History no longer needs to be restricted to textbooks. It can now also decorate walls and add zing to your home décor. Paradox Pink, a lifestyle store, in association with acclaimed photographer Ashish Chawla, has just launched a series of portraits of Indian monuments from over the years that celebrate Indian heritage with alternative art. These portraits capture the essence of monuments like the Qutub Minar, Victoria Terminus Station and Gateway Of India, some of which date back to more than a thousand years.
“Indian monuments stir the soul. We need to understand that historic images can also speak a contemporary language. So through these images, history emerges from the books, and into our lives,” says Raseel Gujral, creative head, Paradox Pink.
The idea to initiate this venture came about as both Navin (businessman husband Navin Ansal) and Raseel Gujral have a tremendous affinity for architectural monuments. Also, there was a desire to promote and offer a contemporary alternative to art, which is novel, affordable and topical to the city they are displayed in. “After all, the enigma and charm of these monuments have caught the imagination of an endless number of poets, thinkers, scientists and philosophers. We too wanted to help promote their essence,” says Gujral.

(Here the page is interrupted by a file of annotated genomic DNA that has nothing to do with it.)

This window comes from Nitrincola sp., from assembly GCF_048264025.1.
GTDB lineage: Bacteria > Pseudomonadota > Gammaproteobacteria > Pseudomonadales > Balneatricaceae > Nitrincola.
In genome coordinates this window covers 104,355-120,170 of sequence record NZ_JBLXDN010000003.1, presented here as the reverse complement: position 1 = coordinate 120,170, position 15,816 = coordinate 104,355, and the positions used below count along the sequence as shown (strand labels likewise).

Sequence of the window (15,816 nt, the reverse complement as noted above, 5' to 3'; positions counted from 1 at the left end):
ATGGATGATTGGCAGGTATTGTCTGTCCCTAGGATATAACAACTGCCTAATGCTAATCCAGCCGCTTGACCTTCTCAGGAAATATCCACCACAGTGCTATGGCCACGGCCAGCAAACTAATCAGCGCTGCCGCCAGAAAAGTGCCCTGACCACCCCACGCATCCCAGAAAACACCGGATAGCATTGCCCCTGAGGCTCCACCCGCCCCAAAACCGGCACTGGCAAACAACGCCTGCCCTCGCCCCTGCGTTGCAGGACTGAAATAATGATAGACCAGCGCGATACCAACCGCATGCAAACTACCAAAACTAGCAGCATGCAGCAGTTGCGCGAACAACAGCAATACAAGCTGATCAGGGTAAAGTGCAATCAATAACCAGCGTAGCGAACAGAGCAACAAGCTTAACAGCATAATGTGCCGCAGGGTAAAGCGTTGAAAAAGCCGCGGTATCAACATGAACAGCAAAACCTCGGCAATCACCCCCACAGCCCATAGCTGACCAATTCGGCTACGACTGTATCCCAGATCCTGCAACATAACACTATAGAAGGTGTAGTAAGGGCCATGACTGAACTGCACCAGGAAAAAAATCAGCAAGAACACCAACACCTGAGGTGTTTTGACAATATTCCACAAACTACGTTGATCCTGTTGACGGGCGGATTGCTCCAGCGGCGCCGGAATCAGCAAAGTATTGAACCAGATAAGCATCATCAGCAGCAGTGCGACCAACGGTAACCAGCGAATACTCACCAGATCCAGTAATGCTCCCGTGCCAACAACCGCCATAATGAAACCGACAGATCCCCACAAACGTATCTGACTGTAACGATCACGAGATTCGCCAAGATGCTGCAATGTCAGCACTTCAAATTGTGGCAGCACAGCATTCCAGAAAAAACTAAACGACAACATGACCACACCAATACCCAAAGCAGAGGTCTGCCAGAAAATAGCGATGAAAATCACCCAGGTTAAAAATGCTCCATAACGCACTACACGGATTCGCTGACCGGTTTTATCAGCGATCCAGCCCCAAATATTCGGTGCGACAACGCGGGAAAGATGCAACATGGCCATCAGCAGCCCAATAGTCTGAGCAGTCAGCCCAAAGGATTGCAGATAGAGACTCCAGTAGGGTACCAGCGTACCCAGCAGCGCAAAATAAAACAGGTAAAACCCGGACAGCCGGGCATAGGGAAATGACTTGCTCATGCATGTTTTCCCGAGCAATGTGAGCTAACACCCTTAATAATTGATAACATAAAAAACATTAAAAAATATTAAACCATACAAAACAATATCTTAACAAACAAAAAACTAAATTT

Ashish Chawla has a series of photographs available on monuments in every Indian city. However, Paradox Pink initiated the series with select monuments from Mumbai and Delhi. While one can opt for images of Qutub Minar from the Delhi series, images of Gateway of India, V.T. Station and Flora Fountain are some monuments featured from Mumbai. Gujral says, “The idea of the collection is to document monuments which have endured the passage of time and witnessed the emergence of our great country since time immemorial.”
The works are signed by Chawla, and are part of a limited series (only 12 pictures of the same monument are available). The portraits are priced at Rs 80,000 each for 40”x 54” in sepia print. Also, the possibility to customise is possible in whichever size, format or medium desired and agreed upon with Casa Paradox and the photographer.
Gujral is now looking to having some government cooperation to reach out to a vast audience and do India proud. She says, “We would ideally want to cover a vast area of India in our portraits and also across many mediums.”